They also worry about the effect of congress’ rollback of the food stamp program, affecting more than 47 million people, and its failure to renew the extension of unemployment benefits being paid to almost five million out-of-work beneficiaries. Most important, consumers are facing enormous increases in the rates they pay for health-care insurance due to the mandates contained in Obamacare. “Discretionary spending will certainly be impacted by the changes in the contribution Americans will have to make for health care,” John Hartman, CEO of True Value, a hardware chain, told the Wall Street Journal.

Then there is the Federal Reserve Board. Its monetary policy gurus, devotees of “transparency,” seem unable to decide what to be transparent about. Yes, they will “taper” their asset purchases (QE3). Some day. Not yet. Perhaps next month. Unless they wait until next year. Or 2015 if unemployment remains above 6.5 percent. Or is it 5.5 percent? No one knows, so best to sell bonds and drive up interest rates, which is the opposite of what the Fed wants to happen just now.

Facing off against the politicians, policy wonks and their growth-stifling policies, wearing green (as in greenbacks) trunks, is the market economy.

  • The strong stock market in recent months has had what economists call “a wealth effect” — many people feel and indeed are richer. The Fed takes credit for this, as its zero-interest rate policy is driving investors into riskier assets such as shares, which are doing quite well, thank you Mr. Bernanke. Whatever the reason, wealthier consumers — those who already own shares and houses — are more rather than less likely to hit the shops, which is why retailers are looking to high-end merchandise to make their season. “It does feel like a higher-end, lower-end kind of story. The upper-income consumer is faring much better and will spend more,” Ken Perkins, president of Retail Metrics told The New York Times.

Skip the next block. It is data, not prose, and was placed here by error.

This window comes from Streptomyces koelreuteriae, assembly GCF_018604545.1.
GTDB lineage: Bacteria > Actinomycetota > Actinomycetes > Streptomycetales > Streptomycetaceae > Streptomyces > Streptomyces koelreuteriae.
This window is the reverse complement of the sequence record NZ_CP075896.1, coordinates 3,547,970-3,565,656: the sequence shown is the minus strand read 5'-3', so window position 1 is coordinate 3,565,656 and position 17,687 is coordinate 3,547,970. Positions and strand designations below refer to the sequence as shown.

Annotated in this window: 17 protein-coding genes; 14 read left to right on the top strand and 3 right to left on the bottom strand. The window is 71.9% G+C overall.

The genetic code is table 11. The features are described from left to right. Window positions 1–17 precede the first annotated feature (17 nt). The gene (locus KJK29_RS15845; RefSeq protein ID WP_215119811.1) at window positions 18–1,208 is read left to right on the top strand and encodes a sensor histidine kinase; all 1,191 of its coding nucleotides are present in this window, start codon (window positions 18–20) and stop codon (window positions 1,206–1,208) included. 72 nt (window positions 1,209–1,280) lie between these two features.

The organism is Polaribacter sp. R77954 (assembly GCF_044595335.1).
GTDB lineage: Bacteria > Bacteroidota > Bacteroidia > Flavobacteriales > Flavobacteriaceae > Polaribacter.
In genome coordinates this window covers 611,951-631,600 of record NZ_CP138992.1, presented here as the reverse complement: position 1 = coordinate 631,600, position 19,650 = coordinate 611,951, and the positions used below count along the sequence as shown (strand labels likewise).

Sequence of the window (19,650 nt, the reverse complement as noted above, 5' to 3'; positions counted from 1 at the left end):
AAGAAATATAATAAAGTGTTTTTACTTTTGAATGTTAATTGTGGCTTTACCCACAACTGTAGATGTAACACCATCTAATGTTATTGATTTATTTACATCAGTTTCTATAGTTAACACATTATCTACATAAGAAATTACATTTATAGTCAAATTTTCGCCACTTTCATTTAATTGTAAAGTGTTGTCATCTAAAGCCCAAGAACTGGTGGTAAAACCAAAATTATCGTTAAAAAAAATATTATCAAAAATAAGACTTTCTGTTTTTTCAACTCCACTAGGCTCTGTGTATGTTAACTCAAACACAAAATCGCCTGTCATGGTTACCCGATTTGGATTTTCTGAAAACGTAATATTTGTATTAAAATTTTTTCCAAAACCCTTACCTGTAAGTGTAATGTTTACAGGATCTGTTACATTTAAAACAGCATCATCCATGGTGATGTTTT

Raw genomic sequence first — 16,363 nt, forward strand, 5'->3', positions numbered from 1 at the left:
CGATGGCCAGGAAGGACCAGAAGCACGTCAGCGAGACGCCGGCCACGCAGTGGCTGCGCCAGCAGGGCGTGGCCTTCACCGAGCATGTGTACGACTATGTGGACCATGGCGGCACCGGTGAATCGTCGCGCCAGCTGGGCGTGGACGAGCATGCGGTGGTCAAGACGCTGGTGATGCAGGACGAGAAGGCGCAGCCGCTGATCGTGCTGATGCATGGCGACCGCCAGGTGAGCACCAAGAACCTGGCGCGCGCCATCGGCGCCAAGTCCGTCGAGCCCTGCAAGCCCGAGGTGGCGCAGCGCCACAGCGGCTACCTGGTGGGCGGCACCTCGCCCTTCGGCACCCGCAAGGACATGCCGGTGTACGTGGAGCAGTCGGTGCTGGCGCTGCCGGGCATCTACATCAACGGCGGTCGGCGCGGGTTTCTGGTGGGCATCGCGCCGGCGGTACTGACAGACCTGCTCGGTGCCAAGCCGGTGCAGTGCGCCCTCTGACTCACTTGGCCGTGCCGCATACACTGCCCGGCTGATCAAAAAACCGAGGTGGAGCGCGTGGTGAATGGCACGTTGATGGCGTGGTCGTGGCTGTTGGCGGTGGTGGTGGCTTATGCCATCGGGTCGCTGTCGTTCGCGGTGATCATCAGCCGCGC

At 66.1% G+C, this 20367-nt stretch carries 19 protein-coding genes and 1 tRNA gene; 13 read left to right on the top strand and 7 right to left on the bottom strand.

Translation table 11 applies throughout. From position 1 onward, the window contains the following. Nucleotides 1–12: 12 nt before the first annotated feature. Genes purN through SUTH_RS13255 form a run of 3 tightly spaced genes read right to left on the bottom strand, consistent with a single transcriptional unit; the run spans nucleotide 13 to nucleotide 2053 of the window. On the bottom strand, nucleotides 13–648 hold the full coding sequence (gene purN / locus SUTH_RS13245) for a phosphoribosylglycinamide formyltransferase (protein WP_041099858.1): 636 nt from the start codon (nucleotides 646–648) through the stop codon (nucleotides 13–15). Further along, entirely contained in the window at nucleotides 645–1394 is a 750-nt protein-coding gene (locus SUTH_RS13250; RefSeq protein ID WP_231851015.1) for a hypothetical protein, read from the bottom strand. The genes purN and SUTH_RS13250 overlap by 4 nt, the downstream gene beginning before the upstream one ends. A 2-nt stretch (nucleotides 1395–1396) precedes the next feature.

• Thanks in part to the increase in oil and gas supplies resulting from fracking, petrol prices have fallen to their lowest level in almost three years, and the cost of natural gas has plummeted. That frees up money used to fill vehicle tanks, and keeps heating prices down, both the equivalent for consumers of a tax cut.
  • White House predictions that the recent government shut-down would slow the recovery have proved over-blown, to put it mildly, causing an up-side surprise in job creation last month. Late payments to furloughed workers — turning the short lay-offs into paid vacations — will give those workers a bit of a cash pile to use for everything from flat screens to play stations to toys.
  • Higher home prices are encouraging consumers to visit Home Depot and Lowe’s stores to buy the stuff that upgrades their now-more-valuable properties. This is not good news for apparel sellers, who are already marking their goods down by 40 percent, with more price cuts to come.
  • Consumers have paid down large amounts of debt, and enter the shopping season with stronger balance sheets than in recent years. That will almost certainly make them more willing to whip out their credit cards.

To say this is a difficult fight to call is to put it mildly. There is little sign that the politicians will abandon their battles, never mind the collateral damage they are inflicting on the economy. And the optimists’ catalogue of private sector strengths can be matched item for item by the pessimists’ list. My bet is on the private sector and on what repeated presidents like to call “the good sense of the American people,” the expression of which might not come until November 2014. We’ll know more when the tally of Christmas sales is in.